When the creators reflect on the early success of Brassic, a frenetic British comedy that lit up the schedules of Sky, their minds turn to the man who started it all: actor Dominic West.
David Livingstone, the founder of Brassic producer Calamity Films, was making British indie film Pride when West approached him with an idea. During their time on set, West was dazzled by the wild stories of his co-star Joe Gilgun's misadventures, and told Livingstone that he should consider bringing them to the screen.
“Dominic West called me over and said, 'You should listen to these stories. Joe is the funniest person I've ever met, you should make it into a TV show,'” Livingstone recalls. “I said, 'I've never made a TV show, but I'll make it if you'll be in it.'”
West, who starred in The Wire and the BBC's recent adaptation of Les Misérables, agreed. So, armed with an actor for a yet-to-be-created role and a scattered series of stories from another actor with no writing experience, Calamity set about making its first foray into television. Livingstone's first job: find a writer. This is where The Driver creator Danny Brocklehurst came in.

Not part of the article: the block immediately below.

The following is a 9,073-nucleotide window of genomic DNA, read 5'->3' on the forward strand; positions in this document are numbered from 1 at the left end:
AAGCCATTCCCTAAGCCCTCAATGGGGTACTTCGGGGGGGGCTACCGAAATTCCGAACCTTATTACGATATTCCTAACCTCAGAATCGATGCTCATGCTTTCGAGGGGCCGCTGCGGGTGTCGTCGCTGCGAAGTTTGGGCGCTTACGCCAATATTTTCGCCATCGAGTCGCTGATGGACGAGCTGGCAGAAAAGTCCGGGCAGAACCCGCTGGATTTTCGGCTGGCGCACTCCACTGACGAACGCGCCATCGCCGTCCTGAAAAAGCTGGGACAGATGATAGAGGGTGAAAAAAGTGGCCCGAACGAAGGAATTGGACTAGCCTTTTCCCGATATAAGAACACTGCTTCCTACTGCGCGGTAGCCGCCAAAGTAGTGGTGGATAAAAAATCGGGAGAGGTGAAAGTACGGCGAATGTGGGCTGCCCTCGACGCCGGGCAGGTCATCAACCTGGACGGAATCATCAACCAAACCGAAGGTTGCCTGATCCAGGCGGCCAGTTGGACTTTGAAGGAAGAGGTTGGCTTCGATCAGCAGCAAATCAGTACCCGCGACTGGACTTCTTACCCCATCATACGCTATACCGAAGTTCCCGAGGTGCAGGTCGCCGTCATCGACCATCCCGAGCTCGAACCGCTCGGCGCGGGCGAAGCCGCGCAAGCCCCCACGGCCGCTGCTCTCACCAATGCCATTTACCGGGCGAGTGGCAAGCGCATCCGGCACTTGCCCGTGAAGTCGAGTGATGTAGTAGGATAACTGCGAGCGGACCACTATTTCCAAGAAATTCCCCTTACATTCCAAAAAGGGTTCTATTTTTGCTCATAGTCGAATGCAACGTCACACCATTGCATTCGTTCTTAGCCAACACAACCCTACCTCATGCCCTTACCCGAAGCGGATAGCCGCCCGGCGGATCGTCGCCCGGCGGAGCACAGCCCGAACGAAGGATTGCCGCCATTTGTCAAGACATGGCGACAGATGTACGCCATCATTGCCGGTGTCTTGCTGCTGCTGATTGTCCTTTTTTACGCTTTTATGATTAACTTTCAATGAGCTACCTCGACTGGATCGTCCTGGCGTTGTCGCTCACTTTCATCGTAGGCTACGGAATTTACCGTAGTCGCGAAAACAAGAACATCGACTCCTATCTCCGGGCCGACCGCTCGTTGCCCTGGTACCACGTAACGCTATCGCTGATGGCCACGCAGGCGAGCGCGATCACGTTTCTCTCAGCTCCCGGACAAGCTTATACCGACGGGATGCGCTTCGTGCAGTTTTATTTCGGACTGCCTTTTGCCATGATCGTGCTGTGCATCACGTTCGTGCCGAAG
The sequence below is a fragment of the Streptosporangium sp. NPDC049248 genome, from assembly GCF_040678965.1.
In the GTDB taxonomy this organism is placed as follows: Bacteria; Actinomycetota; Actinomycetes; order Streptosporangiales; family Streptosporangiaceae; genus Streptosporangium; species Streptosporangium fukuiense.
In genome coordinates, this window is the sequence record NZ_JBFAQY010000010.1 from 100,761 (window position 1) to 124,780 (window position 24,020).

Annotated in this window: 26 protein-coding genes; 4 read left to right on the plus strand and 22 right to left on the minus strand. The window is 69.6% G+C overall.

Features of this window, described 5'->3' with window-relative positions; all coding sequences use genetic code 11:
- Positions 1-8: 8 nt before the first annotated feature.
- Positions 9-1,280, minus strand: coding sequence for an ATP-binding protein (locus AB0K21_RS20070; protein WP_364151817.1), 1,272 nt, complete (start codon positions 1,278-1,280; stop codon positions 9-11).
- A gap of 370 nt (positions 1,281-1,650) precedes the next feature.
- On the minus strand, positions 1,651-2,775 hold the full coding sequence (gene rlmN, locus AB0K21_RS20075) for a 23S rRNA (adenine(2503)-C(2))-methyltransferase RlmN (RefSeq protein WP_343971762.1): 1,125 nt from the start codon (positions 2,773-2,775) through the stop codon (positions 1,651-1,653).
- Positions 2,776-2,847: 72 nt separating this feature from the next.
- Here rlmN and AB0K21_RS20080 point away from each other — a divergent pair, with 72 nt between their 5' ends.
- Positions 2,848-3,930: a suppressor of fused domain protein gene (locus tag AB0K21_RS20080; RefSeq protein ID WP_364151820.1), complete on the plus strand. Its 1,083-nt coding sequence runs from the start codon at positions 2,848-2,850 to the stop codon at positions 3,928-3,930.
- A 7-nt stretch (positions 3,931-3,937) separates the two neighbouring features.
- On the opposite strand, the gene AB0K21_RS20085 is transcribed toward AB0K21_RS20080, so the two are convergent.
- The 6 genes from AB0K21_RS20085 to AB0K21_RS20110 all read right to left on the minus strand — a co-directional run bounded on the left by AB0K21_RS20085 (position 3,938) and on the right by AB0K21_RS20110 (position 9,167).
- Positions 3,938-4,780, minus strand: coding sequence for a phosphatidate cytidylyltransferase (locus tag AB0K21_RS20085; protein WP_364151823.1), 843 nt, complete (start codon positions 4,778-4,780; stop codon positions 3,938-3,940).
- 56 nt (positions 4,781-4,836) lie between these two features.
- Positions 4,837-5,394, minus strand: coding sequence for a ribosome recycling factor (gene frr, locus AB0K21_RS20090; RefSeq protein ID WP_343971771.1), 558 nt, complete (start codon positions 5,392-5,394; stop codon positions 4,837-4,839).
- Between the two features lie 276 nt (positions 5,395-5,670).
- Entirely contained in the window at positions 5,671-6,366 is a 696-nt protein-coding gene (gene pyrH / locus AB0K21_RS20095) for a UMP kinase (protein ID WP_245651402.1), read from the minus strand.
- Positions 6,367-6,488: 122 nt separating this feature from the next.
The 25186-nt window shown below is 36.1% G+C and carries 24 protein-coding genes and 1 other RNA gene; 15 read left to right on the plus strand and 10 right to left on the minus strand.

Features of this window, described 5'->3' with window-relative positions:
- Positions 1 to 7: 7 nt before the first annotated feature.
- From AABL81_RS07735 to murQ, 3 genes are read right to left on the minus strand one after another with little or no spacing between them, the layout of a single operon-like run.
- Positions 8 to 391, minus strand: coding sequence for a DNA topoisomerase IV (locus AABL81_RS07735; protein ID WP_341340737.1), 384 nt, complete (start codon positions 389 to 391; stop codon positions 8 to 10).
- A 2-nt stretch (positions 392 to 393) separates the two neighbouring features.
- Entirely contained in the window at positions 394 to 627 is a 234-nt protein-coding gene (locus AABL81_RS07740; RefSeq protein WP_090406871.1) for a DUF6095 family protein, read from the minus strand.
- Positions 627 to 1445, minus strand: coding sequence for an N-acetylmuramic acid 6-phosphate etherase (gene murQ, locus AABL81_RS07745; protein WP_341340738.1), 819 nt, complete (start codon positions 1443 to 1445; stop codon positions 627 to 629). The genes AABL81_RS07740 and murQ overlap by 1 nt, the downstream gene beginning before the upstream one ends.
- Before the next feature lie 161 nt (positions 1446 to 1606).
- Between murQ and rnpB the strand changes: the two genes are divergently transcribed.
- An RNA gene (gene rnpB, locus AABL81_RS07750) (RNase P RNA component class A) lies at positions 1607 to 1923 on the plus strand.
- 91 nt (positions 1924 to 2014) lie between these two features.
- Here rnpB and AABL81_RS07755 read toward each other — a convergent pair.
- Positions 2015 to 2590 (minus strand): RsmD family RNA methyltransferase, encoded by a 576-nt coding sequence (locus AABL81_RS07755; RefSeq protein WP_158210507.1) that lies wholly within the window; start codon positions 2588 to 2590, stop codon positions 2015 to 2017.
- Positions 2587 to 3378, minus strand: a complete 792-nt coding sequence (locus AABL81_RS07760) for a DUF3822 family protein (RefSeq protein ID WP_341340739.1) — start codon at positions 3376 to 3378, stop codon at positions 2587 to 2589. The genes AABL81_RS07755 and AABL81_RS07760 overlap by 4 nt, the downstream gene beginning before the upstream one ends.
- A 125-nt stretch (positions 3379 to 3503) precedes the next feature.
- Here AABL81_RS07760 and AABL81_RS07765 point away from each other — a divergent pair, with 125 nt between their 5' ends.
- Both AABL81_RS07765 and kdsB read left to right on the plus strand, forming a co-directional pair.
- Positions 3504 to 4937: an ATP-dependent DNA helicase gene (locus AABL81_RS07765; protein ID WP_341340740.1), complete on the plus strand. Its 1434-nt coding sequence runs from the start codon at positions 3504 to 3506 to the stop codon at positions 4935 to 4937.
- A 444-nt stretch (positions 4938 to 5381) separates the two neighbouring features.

Brocklehurst picks up the story: “I'd loved Joe from This Is England and Misfits, so I was really happy to meet him, but deep inside me a little bit of me did think, 'Oh god, this probably won't happen.' But actually, we just got on really well and some of the stuff he was saying was just hilarious.
“He clearly put a lot of thought into what the show could be. Joe would be the first to admit it was rough around the edges, but we soon discovered we could collaborate and work well together, and knock it into something that could be a really entertaining comedy drama. I was itching to do something in this space again.”
Calamity took it to Sky, which loved the story Brocklehurst and Gilgun had created about a working-class group of friends finding creative and often illegal ways to win at life in the northern British county of Lancashire. And so Brassic was born — and it's start to life was as frantic as the car chase that opens the first episode.
Danny-Brocklehurst left and David Livingstone ITV Studios
Before the show had even aired, Sky commissioned a second series. When it debuted, it became Sky One's biggest comedy launch in seven years with 1.7M viewers. And with Mipcom weeks away, distributor ITV Studios Global Entertainment is already striking deals with international broadcasters.